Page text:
Form 9452
2017
Filing Assistance Program
(Do you have to file a Federal Income Tax Return?)
Department of the Treasury
Internal Revenue Service
OMB No. 1545-1316
Do not send to IRS.
See instructions on back. Keep for your records.
Caution: Do any of the special situations listed in the general instructions on page 2 apply to you?
( ) Yes. Stop here; you must file a Federal income tax return. Do not use this form.
( ) No. Continue.
Part I
Computing Your Total Gross Income (See instructions.)
1
Wages, salaries, tips, etc. . . . . . . . . . . . . . . . . . . . . . . .
(Do not include social security income)
2
Interest income . . . . . . . . . . . . . . . . . . . . . . . . . . .
(Do not include tax-exempt interest, such as from municipal bonds)
3 Ordinary dividend income . . . . . . . . . . . . . . . . . . . . . . .
4
Refund of state and local income taxes if, in the year the tax was paid, you itemized your
deductions on Schedule A (Form 1040) . . . . . . . . . . . . . . . . . . .
5 Retirement income (such as income from a taxable pension, annuity, IRA distributions, etc.) . .
6
Other income . . . . . . . . . . . . . . . . . . . . . . . . . . .
(Self-employment, such as income from prizes, awards, gambling winnings, lottery, raffles, jury
duty fees, etc.)
7 Gross Income. Add amounts on lines 1 through 6 . . . . . . . . . . . . . . .
Part II
Determining Your Filing Requirement
Can someone claim you as a dependent on their 2017 income tax return?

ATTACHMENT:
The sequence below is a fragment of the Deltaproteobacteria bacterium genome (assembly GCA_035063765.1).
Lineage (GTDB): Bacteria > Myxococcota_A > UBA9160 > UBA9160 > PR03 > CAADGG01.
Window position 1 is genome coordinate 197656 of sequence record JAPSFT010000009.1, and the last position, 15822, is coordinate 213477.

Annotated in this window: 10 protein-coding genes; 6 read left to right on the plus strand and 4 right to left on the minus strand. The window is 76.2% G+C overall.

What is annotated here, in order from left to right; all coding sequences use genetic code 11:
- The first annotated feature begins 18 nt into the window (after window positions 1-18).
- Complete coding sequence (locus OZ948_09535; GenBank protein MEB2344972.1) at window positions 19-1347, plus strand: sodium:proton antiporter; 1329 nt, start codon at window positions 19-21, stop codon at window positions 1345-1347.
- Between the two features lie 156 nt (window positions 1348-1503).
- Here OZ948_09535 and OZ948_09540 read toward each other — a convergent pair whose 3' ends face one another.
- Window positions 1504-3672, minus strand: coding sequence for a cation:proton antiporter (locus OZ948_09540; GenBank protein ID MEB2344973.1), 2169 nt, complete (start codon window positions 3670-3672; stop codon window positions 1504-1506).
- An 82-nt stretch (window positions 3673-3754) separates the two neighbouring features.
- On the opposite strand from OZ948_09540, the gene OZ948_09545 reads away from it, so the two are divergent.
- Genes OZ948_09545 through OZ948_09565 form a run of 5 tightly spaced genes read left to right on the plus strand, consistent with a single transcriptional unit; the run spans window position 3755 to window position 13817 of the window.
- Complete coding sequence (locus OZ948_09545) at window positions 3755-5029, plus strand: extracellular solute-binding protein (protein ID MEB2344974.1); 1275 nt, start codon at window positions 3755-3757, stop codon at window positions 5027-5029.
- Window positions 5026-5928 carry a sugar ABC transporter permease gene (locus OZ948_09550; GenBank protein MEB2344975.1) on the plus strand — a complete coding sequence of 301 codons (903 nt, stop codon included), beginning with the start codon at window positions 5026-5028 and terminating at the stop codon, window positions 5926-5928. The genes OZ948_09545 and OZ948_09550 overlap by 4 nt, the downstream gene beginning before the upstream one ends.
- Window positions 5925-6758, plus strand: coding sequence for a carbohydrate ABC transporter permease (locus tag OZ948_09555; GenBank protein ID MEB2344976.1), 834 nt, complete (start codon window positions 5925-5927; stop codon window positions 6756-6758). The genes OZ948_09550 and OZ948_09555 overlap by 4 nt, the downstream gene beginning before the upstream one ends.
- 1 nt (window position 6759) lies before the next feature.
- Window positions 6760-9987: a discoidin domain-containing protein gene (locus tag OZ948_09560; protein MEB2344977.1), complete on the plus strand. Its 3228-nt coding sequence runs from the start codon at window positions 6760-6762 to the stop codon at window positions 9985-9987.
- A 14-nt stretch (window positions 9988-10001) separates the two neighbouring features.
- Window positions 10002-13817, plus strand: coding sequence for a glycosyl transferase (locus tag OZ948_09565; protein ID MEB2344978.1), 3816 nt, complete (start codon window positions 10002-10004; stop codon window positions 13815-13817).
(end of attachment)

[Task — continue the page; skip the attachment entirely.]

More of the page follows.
( ) Yes. See instructions on page 2.
( ) No. Use the following chart to make sure you do not have to file a Federal income tax return for 2017.
2017 Filing Requirements for Most People
If your filing status would be And at the end of 2017 you were*
Then you do not need to file a
return if the amount on line 7 is less
than
Single
under 65 $10,400
65 or older 11,950
under 65 (both spouses) $20,800
Married filing jointly** 65 or older (one spouse) 22,050
65 or older (both spouses) 23,300
Married filing separately any age $4,050
Head of household
under 65 $13,400
65 or older 14,950
Qualifying widow(er)
under 65 $16,750
with dependent child
65 or older 18,000
*If you were born on January 1, 1953, you are considered to be age 65 at the end of 2017.
**If you did not live with your spouse at the end of 2017 (or on the date your spouse died) and your gross income on line 7 above was at least $4,050,
you must file a return regardless of your age.
For Paperwork Reduction Act Notice, see back of Form.
Cat. No. 14695J
Form 9452 (2017)
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www.irs.gov
Form 9452 (2017)
Page 2
General Instructions
Purpose of Form
Use Form 9452 to see if you must file a
Federal income tax return for 2017.
However, see Special Situations below
before you begin.
Special Situations
If any of the following special situations
apply to you, you must file a Federal
income tax return for 2017 even if your
gross income is less than the amount
shown in the chart in Part Il.
Advance payment of the premium tax
credit. If you purchased health care
coverage from a Health Insurance
Marketplace, advanced payments of the
premium tax credit may have been made
to the health insurer to help pay for the
insurance coverage of you, your spouse,
or your dependent. If advance payments
of the premium tax credit were made, you
must file a 2017 tax return and Form
8962, Premium Tax Credit, even if you
are otherwise not required to file. If you
enrolled someone who is not claimed as
a dependent on your tax return or for
more information, see the instructions for
Form 8962.
Withholding. If you had taxes withheld
from a job or your annuity or pension
income, and you want to get a refund of
the withheld taxes, you will need to file.
Earned Income Credit
1. If you wish to apply for the earned
income credit you will need to file.
2. You must file if you received any
advance earned income credit payments
from your employer. These payments